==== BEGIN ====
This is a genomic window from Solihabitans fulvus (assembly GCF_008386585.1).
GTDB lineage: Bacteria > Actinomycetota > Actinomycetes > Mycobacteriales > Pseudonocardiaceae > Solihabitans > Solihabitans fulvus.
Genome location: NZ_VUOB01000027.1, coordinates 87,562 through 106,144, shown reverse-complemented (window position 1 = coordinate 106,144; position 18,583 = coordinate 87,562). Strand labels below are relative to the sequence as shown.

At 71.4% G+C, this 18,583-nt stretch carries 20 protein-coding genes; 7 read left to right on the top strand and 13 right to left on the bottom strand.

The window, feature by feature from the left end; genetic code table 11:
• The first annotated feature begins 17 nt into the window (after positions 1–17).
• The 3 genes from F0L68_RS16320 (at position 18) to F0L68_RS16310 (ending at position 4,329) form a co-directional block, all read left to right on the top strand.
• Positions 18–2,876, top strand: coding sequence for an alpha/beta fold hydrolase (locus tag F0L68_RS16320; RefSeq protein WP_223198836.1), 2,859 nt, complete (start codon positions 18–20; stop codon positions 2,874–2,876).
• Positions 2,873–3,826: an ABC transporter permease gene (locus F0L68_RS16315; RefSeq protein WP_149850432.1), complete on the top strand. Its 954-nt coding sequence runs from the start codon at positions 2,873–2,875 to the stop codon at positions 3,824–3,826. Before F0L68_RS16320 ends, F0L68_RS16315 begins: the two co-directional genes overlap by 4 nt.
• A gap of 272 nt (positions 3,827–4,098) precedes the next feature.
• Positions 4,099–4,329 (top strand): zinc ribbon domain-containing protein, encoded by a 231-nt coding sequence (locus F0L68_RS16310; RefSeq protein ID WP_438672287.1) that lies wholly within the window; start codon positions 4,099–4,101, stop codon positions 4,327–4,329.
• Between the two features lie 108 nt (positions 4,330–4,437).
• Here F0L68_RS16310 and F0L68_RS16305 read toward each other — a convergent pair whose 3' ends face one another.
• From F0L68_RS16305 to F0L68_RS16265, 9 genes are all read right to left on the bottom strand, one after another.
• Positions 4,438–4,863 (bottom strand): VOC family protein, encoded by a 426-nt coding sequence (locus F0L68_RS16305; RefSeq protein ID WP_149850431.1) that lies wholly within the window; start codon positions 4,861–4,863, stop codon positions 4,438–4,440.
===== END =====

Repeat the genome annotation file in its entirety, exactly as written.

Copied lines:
This is a genomic window from Solihabitans fulvus (assembly GCF_008386585.1).
GTDB lineage: Bacteria > Actinomycetota > Actinomycetes > Mycobacteriales > Pseudonocardiaceae > Solihabitans > Solihabitans fulvus.
Genome location: NZ_VUOB01000027.1, coordinates 87,562 through 106,144, shown reverse-complemented (window position 1 = coordinate 106,144; position 18,583 = coordinate 87,562). Strand labels below are relative to the sequence as shown.

At 71.4% G+C, this 18,583-nt stretch carries 20 protein-coding genes; 7 read left to right on the top strand and 13 right to left on the bottom strand.

The window, feature by feature from the left end; genetic code table 11:
• The first annotated feature begins 17 nt into the window (after positions 1–17).
• The 3 genes from F0L68_RS16320 (at position 18) to F0L68_RS16310 (ending at position 4,329) form a co-directional block, all read left to right on the top strand.
• Positions 18–2,876, top strand: coding sequence for an alpha/beta fold hydrolase (locus tag F0L68_RS16320; RefSeq protein WP_223198836.1), 2,859 nt, complete (start codon positions 18–20; stop codon positions 2,874–2,876).
• Positions 2,873–3,826: an ABC transporter permease gene (locus F0L68_RS16315; RefSeq protein WP_149850432.1), complete on the top strand. Its 954-nt coding sequence runs from the start codon at positions 2,873–2,875 to the stop codon at positions 3,824–3,826. Before F0L68_RS16320 ends, F0L68_RS16315 begins: the two co-directional genes overlap by 4 nt.
• A gap of 272 nt (positions 3,827–4,098) precedes the next feature.
• Positions 4,099–4,329 (top strand): zinc ribbon domain-containing protein, encoded by a 231-nt coding sequence (locus F0L68_RS16310; RefSeq protein ID WP_438672287.1) that lies wholly within the window; start codon positions 4,099–4,101, stop codon positions 4,327–4,329.
• Between the two features lie 108 nt (positions 4,330–4,437).
• Here F0L68_RS16310 and F0L68_RS16305 read toward each other — a convergent pair whose 3' ends face one another.
• From F0L68_RS16305 to F0L68_RS16265, 9 genes are all read right to left on the bottom strand, one after another.
• Positions 4,438–4,863 (bottom strand): VOC family protein, encoded by a 426-nt coding sequence (locus F0L68_RS16305; RefSeq protein ID WP_149850431.1) that lies wholly within the window; start codon positions 4,861–4,863, stop codon positions 4,438–4,440.